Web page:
The Venezuelan government has not acknowledged the origin of the spill, but said in a statement last month that Morrocoy’s animal and plant life had not been damaged. The National Assembly has opened an investigation; opposition officials have suggested that the refinery’s waste pit might have overflowed due to heavy rains and a lack of maintenance.

The Venezuelan government did not respond to a request for comment.

On the other side of the country, analysts and oil workers are growing increasingly concerned about the FSO Nabarima, a rusting vessel laden with 1.3 million barrels of crude that is taking on water in the Gulf of Paria. They fear the floating storage and offloading unit is at risk of sinking and creating a major environmental disaster in the Caribbean Sea.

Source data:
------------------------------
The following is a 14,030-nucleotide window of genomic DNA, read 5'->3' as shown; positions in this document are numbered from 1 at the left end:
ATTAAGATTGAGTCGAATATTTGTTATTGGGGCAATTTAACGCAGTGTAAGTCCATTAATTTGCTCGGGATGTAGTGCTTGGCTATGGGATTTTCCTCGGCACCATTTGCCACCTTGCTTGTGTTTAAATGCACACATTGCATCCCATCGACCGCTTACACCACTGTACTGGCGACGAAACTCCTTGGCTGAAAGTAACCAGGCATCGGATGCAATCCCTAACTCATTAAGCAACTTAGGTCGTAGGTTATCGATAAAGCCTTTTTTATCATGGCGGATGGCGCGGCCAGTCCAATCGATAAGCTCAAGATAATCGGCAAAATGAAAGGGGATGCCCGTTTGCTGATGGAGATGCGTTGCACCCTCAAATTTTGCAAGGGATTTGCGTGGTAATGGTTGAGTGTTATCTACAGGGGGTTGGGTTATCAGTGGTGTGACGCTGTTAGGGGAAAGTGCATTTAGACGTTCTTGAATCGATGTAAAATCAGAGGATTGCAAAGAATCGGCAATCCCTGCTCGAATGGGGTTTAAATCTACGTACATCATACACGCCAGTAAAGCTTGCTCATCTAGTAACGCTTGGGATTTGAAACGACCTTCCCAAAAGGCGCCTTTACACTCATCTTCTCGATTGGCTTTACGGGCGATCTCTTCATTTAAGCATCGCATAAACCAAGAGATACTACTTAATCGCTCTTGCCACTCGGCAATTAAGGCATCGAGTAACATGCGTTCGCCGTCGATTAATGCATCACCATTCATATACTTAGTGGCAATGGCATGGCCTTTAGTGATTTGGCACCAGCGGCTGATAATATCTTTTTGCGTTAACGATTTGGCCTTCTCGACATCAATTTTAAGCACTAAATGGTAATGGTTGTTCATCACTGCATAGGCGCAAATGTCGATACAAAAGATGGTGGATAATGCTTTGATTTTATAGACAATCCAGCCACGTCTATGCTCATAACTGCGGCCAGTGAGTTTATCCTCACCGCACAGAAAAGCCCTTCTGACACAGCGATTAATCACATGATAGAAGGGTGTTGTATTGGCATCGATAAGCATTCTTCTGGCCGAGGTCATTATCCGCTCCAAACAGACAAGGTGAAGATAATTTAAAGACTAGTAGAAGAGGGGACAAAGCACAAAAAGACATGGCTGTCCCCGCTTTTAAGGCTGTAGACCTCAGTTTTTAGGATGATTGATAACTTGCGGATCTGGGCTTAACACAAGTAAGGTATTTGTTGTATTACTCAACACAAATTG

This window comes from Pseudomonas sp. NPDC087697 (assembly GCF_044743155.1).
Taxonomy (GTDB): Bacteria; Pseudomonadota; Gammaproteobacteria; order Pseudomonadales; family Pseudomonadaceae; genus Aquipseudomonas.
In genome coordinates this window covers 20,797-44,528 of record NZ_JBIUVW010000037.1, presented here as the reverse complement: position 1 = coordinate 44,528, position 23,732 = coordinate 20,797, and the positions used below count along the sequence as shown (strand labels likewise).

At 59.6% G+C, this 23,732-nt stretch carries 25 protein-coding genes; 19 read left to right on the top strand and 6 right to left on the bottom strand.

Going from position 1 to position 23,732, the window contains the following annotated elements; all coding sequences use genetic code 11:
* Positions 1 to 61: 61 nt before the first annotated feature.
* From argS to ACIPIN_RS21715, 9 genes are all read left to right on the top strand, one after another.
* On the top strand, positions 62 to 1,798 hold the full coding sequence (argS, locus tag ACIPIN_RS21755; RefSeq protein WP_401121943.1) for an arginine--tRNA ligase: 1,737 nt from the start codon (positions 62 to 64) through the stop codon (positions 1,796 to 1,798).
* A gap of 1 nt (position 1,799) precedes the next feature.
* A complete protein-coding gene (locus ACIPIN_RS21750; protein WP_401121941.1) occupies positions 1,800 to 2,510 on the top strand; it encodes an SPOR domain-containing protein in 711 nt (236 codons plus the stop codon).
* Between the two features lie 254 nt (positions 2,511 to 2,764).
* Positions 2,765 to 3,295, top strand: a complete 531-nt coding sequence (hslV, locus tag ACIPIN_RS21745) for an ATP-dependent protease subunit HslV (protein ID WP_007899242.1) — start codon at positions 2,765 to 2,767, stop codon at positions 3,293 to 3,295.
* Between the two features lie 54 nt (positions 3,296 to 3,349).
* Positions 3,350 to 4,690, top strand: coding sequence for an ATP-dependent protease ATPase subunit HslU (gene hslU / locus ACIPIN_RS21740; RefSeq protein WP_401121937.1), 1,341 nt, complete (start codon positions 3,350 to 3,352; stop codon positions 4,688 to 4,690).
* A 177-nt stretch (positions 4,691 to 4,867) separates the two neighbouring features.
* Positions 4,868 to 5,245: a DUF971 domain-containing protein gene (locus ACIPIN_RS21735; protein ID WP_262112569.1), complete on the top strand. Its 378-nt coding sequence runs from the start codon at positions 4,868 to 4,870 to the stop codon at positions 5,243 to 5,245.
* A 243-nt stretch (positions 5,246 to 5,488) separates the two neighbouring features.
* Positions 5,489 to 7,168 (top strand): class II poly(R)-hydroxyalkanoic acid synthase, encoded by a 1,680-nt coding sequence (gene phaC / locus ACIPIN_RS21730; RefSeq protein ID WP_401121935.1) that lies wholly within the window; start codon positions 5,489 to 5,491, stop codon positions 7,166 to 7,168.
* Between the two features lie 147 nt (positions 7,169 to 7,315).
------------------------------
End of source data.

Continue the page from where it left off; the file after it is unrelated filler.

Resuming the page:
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Eudis Girot, head of the anti-government Unitary Federation of Petroleum Workers of Venezuela, posted photos on social media showing what he described as the ship’s already flooded engine room. In a video posted to social media, he begged Maduro to intervene.

“Take a helicopter,” he said. “Go out there. Do your own inspection.”

PDVSA confirmed the most recent oil spill, near its Cardón refinery. The oil giant said this month that the leak occurred in an underwater pipeline and cleanup was underway.

González, who grew up fishing with his uncle on the coast of Falcón, said he and other fisherman worry the spill will ruin their livelihoods. Environmentalists, meanwhile, say it could affect populations of dolphins, crocodiles, seabirds and green turtles.

“We have never seen a spill like this,” said González. “For years, no one has come to do maintenance on the refineries. Now it turns out that they are polluting everything with oil, and nobody seems to care.”

Faiola reported from Miami.